The Hand of the Maker with Society of Designer Craftsmen, July 2018

I will be taking a collection of Dragons and their eggs (Urchins) to Chelsea for The Hand of the Maker which will celebrate 130 years of the Society of Designer Craftsmen in July 2018.

SDC Designer Craft and Design Full Page Advert

@ Chelsea College of Arts
16 John Islip Street, London, SW1P 4JU

12th – 21st July 2018
Opening Times
Thursday 12th July to Friday 20th July
10:00 to 17:00
Saturday 21st July
10:00 to 16:00

Private View: Thursday 12th July, 18.00 to 21.00

Free admission
£5 Catalogue

Heath Robinson Museum: The Maker’s Art

SamHarveyUrchinsWebThe Heath Robinson Museum have commissioned me to create a group of Fantastical Creatures for their The Maker’s Art collection. The pieces will be available in the shop in the Museum in Pinner Memorial Park from April 2018 until October 2018.

Optima Magazine ran a lovely piece about the collection which you can find here.

SamHarveyMakingSunsetDragonWeb
The Maker’s Art is a contemporary range of jewellery, textiles, wood and glass that complement the imagination and enchantment of Heath Robinson’s work curated by Jeannine Lawder. The makers change every six months, – this is now our fourth group – adding more valuable creative partnerships and creating a distinctive decorative art marketplace at the Heath Robinson Museum.

Heath Robinson Museum, Pinner Memorial Park, Pinner HA5 1AE

Dragons & Mystical Creatures

The starting point for this growing interest was a drawing of the skeleton of a Port Phillip Bay Sea Dragon. I then began researching and drawing dragons in the British Museum, the V&A – and anywhere else they appear – and they are surprisingly common – and fantastically imaginary, so can take any form.

Sea Urchins

Sea Urchins have fascinated me for a long time – their texture, colour and fragility are irresistible, and drawing them is very satisfying. The first sea urchin creations began with a Studio 21 challenge to make a ‘drawing’ and an octopus I was making for my children’s Stitchclubs. I scanned and printed the collage onto cotton and loads of stitching and press studs later the first two urchins appeared.

While researching mystical creatures I read that sea urchins were thought to be dragon’s eggs. I am still working on how to create a dragon inside its egg, but this start gained lovely comments at my recent Open Studio.

The Sewing Machine and Women

The challenge for the 2015/16 Studio 21 exhibition was to research the sewing machine and what it means to each artist and then to create work reacting to these findings.

As the first domestic appliance, the sewing machine required ingenious marketing to become successful. Key to the success was to ensure that the position of the woman was not challenged. As such it was important to maintain the social pretence that women should not, indeed could not, use machines. The mechanics of using the sewing machine were wrapped up in how to sew books such as the one by Mary Brooks Picken which contain directives which are laughably inappropriate in today’s context.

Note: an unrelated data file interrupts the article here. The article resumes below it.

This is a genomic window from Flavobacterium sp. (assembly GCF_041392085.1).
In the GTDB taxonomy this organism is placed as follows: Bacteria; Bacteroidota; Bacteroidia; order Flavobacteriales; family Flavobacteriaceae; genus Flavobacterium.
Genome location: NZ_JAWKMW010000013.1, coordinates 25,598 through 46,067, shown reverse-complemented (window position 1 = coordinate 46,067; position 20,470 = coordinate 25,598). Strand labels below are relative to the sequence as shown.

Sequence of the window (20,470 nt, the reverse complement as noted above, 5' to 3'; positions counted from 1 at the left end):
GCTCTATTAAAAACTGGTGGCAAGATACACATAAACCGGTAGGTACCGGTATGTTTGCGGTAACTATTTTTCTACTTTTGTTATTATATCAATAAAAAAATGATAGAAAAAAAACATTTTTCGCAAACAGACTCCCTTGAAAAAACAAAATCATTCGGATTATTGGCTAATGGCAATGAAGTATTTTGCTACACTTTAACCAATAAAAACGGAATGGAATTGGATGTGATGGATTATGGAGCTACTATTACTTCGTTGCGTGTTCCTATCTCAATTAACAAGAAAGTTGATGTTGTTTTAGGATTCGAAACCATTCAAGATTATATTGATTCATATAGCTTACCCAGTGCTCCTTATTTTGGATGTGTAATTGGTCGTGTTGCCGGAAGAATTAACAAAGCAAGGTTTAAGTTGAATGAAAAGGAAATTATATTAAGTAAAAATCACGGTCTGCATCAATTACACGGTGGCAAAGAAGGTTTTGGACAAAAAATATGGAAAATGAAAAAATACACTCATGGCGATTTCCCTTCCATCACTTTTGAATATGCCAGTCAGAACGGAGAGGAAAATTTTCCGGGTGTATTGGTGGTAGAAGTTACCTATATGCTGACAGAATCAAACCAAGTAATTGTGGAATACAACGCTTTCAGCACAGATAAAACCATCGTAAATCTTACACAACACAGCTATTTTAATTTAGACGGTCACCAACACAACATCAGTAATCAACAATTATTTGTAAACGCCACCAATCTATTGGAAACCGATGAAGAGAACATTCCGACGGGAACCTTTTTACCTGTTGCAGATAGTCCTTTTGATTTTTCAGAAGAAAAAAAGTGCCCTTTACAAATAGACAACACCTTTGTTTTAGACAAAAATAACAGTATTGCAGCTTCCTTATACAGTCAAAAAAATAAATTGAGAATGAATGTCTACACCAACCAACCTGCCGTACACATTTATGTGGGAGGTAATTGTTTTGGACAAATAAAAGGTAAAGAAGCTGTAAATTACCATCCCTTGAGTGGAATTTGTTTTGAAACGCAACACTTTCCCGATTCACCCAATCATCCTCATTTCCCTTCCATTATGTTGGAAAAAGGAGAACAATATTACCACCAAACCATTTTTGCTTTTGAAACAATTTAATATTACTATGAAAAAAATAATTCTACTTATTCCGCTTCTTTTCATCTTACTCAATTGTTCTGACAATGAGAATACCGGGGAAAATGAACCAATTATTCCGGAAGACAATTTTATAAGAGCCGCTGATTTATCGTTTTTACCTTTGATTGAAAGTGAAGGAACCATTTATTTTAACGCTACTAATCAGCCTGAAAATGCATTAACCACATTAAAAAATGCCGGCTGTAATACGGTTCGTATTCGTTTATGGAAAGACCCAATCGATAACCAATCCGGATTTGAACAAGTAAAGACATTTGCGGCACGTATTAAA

I created two main pieces

L’Enigma

As the first domestic appliance, the sewing machine required ingenious marketing to become successful. It was important to maintain the social pretence that women should not, indeed could not, use machines. As such the mechanics were hidden beneath beautifully ornate casing. Many women who sew actually find the mechanics intriguing and when contemplating this, the intrigue and weight of Man Ray’s L’Enigma d’Isodore Ducasse came to mind and L’Enigma evolved.

A Beauty Ritual of Orderliness

An extract by Mary Brooks Picken’s is available as an example of 50’s sexism. Reading the original text one realises that the basic tenet is actually sound: to ensure that your sewing time is rewarding, make sure that you give it time and space. The specific directives however are laughable in today’s context. This piece is worked on a simple apron, required to protect your best dress worn so that you were not “constantly fearful that a visitor will drop in or your husband come home” finding you “not look neatly put together”.

I have had an enjoyable time looking at the wide range of images of the sewing machine and its marketing, building up a diverse Pinterest board which you can see here. The research for this project resulted in some fun images and facts which you can see here in my accompanying booklet.

I also created some smaller pieces from my reactions to the Mary Brooks Picken book.